Enterprise Risk Management: An Overview

December 11, 2015 | Health System Risk Management


Like the ever-changing healthcare landscape, the risk management profession is also evolving. The discipline of risk management has shifted from a limited focus on risk (primarily operations and compliance) to one that looks broadly at the organization to assess, evaluate, and measure all of its risks. This approach, called ERM, can expand the risk manager's role beyond solely evaluating risk to protect the organization's assets to also include identifying value in the choices available to the organization to meet its strategic goals.

Numerous trends stimulated the shift to ERM from the traditional "silo" approach of risk management. These trends include globalization of financial and business markets, continued integration of the insurance industry, increased regulation, and a greater focus on corporate governance. A number of well-publicized cases of fraud as well as business scandals and failures over the past several years left regulators, investors, and other stakeholders calling for better corporate governance and improved oversight of risks. In response, the Sarbanes-Oxley Act of 2002 was enacted, requiring increased involvement from the audit committee of the board of directors of public companies with regard to risk management. This law extended requirements for reporting, certification, and attestation by an independent auditor as to the effectiveness of the company's internal control systems. (COSO "Enterprise Risk")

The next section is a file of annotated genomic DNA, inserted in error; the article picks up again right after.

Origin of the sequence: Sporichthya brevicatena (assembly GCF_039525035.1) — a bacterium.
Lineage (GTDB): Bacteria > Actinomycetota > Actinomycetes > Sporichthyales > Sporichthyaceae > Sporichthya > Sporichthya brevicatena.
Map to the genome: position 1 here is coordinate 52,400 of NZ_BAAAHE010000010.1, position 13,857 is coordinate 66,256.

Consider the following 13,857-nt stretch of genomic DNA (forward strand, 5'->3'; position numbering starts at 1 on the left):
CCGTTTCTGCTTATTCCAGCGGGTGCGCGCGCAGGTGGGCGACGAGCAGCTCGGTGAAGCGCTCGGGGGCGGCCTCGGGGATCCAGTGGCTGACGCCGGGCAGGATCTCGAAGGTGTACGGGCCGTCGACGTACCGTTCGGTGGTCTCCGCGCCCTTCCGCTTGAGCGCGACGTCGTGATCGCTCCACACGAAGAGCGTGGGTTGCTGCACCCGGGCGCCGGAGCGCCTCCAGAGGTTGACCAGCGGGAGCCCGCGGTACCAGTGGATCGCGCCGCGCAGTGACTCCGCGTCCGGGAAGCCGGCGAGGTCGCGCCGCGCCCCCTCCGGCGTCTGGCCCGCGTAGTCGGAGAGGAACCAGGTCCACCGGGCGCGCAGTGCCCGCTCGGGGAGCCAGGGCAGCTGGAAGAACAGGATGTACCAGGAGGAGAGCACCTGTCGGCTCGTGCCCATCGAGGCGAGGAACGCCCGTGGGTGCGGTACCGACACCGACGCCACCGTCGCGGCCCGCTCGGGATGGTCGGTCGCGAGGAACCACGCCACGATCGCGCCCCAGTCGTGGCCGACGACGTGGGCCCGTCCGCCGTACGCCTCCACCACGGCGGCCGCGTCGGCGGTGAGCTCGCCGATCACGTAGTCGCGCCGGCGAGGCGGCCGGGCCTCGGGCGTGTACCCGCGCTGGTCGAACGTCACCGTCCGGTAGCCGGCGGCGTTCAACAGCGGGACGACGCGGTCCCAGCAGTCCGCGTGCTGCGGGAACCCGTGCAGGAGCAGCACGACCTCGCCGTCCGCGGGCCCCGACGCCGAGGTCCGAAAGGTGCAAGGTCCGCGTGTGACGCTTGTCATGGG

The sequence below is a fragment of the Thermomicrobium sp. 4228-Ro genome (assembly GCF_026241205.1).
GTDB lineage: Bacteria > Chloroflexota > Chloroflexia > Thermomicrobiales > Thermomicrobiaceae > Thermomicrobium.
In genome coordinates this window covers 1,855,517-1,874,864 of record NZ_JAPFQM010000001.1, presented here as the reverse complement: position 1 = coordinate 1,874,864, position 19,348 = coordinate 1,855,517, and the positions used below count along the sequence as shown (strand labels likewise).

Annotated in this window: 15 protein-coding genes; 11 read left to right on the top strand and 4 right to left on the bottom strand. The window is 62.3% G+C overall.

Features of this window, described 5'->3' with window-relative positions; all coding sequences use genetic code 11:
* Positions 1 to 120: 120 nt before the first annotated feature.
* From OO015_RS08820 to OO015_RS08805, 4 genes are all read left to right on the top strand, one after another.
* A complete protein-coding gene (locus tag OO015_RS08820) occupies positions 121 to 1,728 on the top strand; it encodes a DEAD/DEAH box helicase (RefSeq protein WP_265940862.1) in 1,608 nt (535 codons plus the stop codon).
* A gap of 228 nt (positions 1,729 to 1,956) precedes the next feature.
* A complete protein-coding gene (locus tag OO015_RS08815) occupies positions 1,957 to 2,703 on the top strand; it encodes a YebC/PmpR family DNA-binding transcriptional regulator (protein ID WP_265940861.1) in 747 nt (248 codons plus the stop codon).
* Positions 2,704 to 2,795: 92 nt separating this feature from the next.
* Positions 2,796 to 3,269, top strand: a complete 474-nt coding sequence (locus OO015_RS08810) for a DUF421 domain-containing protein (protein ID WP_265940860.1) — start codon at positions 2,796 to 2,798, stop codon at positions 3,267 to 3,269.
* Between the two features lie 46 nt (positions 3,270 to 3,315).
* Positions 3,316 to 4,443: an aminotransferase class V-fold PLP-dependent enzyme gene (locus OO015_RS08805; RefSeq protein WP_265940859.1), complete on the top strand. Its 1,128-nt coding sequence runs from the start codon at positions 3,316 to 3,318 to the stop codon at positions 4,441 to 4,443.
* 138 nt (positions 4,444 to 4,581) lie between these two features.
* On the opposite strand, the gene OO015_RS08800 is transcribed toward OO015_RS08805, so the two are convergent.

As of 2015, nearly half (46%) of all businesses participating in a global risk management survey, conducted by insurance broker Aon, indicated that they address current and emerging risks with a structured enterprise-wide risk identification and assessment process (Aon). Although the survey included representatives from the healthcare industry, the healthcare services sector has lagged behind other industries in implementing ERM (ASHRM "Enterprise . . . Defining"). In a 2010 survey of Healthcare Risk Controlmembers, respondents indicated that adopting enterprise-wide risk management was among their top 10 challenges as risk managers (ECRI Institute).

While many healthcare organizations are either privately held or nonprofit organizations, and thus exempt from Sarbanes-Oxley per se, the value in using an enterprise approach to manage risks in the increasingly complex healthcare environment is becoming apparent. Indeed, the American Society for Healthcare Risk Management (ASHRM) established a goal to facilitate the application of ERM for its members in its 2013 to 2015 strategic plan (ASHRM "Strategic").

The role of the healthcare risk manager originally arose from a need to manage medical malpractice claims and to decrease the costs associated with them. As a result, traditional healthcare risk management focused on clinical operations because of...

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